• Cloudera for analytics and Hadoop management.

"Our customers can come in and say, 'Get me one of those.' It can be anything from an Oracle template to Hadoop, and run them in our cloud," Considine says.

Verizon's infrastructure investment is a differentiator for the company, says Heavy Reading analyst Caroline Chappell. "The big thing that is different about Verizon is that it has gone out and invested very heavily in a new architecture and cloud infrastructure. It very strongly believes that, as a cloud provider, you have to innovate and do your own thing, and control it, just don't buy the standard cloud blocks from Cisco Systems Inc. (Nasdaq: CSCO) and VMware Inc. (NYSE: VMW)." (See Can Cisco Help SPs Offer Cloud-based Apps? and Cisco's Cloud Bet: What's in It for SPs?)

The differentiator hasn't allowed Verizon to pull ahead in the marketplace -- at least not yet, Chappell says. "But Verizon is definitely one of the big contenders, and the US cloud market is one of the most advanced and competitive in the world. Verizon is making a big play to be a major dominant player in that market and around the world," she says.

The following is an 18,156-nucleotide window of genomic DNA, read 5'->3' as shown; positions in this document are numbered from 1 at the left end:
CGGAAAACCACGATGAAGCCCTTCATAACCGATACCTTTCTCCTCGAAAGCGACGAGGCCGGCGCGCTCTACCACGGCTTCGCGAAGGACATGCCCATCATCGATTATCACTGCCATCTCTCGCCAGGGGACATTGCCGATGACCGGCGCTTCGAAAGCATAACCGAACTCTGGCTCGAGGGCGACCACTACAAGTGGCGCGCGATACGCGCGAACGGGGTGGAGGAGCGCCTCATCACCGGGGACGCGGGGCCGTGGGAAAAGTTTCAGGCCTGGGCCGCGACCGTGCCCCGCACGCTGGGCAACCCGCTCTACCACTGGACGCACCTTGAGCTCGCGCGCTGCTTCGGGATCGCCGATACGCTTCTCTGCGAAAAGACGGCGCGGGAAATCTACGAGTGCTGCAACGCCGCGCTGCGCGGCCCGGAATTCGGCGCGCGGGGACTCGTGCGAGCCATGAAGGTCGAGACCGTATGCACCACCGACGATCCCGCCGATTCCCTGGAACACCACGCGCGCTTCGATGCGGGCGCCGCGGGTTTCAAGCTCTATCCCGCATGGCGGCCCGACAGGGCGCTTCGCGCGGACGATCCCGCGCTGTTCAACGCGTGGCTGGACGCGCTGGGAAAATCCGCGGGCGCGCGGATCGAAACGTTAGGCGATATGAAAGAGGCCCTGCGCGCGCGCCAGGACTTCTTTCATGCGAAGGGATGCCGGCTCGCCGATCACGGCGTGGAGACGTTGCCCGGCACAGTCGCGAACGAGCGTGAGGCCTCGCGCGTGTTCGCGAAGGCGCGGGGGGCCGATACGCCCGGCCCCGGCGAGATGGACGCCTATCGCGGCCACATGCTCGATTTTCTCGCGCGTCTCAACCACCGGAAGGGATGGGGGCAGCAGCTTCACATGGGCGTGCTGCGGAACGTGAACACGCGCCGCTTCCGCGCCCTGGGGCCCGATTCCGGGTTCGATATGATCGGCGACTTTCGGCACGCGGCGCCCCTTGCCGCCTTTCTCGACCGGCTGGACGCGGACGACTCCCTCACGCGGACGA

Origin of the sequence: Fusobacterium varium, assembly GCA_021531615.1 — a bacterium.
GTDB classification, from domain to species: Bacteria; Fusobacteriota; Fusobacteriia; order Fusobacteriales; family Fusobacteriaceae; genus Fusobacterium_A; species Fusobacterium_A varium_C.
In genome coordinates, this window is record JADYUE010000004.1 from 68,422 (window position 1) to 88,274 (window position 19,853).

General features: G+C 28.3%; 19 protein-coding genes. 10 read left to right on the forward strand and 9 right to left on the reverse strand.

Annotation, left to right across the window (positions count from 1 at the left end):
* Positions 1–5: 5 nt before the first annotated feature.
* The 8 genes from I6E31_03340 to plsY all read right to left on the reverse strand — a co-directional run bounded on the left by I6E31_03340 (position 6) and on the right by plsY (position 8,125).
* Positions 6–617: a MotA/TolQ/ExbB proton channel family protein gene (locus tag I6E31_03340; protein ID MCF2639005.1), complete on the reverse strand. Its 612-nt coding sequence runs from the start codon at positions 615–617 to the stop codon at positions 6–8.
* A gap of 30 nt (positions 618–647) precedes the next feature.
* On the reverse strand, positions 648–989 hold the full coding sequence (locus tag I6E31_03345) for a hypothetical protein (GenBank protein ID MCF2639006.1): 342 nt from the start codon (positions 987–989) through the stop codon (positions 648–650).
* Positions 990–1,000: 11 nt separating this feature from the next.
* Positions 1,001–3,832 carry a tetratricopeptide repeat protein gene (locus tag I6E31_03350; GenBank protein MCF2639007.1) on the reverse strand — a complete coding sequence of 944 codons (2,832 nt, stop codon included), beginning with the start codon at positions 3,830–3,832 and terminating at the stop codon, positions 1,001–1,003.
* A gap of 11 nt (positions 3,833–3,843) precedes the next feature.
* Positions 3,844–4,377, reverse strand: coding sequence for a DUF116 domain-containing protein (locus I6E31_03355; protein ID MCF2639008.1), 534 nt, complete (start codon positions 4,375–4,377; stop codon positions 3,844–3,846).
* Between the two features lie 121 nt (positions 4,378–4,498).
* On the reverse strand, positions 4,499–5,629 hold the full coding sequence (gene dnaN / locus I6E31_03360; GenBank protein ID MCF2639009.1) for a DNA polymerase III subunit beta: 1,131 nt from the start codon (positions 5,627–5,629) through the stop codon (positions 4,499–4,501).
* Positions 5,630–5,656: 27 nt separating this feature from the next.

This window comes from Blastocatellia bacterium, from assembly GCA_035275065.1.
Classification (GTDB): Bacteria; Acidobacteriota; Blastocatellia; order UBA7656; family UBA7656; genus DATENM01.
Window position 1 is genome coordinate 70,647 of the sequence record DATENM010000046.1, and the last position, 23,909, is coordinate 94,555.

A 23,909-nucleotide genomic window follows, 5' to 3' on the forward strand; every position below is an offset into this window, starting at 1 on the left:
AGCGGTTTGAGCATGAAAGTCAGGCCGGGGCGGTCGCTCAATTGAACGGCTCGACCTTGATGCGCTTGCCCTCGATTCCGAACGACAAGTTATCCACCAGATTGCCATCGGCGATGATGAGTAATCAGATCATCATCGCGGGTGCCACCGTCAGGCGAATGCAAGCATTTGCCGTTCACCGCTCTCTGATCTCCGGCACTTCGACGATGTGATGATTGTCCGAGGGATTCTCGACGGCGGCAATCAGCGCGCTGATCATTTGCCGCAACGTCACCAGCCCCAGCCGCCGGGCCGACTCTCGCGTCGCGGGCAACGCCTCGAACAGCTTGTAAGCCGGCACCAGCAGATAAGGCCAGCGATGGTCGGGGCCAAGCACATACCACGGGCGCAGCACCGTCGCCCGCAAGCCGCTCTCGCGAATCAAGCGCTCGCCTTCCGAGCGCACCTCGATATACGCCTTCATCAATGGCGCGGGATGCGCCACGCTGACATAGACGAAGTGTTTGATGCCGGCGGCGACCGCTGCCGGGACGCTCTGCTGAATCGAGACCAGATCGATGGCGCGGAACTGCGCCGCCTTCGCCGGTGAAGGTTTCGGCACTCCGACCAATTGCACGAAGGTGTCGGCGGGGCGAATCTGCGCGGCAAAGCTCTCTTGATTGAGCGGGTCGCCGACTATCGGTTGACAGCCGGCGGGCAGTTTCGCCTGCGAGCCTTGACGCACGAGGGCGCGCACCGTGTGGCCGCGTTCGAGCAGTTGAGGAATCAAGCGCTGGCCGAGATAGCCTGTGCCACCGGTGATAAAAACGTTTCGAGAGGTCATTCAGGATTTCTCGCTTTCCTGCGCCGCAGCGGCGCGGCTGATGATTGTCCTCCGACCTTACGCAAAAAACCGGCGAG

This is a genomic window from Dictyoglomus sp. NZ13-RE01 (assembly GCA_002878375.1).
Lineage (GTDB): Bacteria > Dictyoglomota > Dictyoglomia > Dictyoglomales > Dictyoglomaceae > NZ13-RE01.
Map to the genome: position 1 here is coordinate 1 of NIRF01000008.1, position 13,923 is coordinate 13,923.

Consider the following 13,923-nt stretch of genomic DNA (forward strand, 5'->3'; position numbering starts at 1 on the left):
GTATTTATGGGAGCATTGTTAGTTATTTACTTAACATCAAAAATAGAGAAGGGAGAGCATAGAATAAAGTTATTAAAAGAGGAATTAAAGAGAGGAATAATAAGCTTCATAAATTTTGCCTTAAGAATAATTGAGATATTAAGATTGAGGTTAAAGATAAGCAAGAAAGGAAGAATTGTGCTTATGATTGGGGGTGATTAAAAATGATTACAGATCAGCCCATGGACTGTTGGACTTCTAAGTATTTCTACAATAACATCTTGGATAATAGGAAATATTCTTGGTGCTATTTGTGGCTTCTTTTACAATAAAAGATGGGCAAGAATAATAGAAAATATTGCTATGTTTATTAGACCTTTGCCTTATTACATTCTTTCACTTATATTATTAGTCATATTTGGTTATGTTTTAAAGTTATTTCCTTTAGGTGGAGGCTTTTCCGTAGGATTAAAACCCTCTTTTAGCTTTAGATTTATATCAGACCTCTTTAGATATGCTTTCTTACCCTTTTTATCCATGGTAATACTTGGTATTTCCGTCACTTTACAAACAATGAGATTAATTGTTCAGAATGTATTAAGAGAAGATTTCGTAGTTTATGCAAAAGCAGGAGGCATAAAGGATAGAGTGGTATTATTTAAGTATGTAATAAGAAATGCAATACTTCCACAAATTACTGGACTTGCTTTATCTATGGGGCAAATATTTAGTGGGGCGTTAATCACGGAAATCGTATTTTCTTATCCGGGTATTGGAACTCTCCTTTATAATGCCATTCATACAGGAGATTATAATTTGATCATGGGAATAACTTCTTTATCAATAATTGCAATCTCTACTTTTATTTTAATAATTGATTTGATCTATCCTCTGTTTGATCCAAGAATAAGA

And so the operator continues to develop its service offerings. In April, Verizon announced its Secure Cloud Interconnect (SCI) service to connect enterprise private networks into Verizon's and other providers' clouds. It's part of Verizon's overall strategy of allowing enterprises to run applications locally where they make sense, and in the cloud where that makes sense, Considine says. (See Verizon Connects Cloud With On-Demand WAN.)

Next page: Taking on Amazon

Taking on Amazon
Verizon's cloud strategy puts it squarely in competition with Inc. (Nasdaq: AMZN), of course. Amazon's domination of the cloud market is amazing: AWS has five times the computing capacity of 14 other leading cloud providers combined; One third of Internet users visit an AWS-powered site daily.

But Verizon tries to compete with Amazon by targeting the enterprise with a complete portfolio of applications and services, whereas Amazon is limited to infrastructure, Considine says. "Amazon is driving toward and would like to be more involved with the enterprise, but that's where we live," says the Verizon man. Amazon is strongest with cloud-native businesses (such as Netflix, a marquee customer for AWS), as well as small business and developers.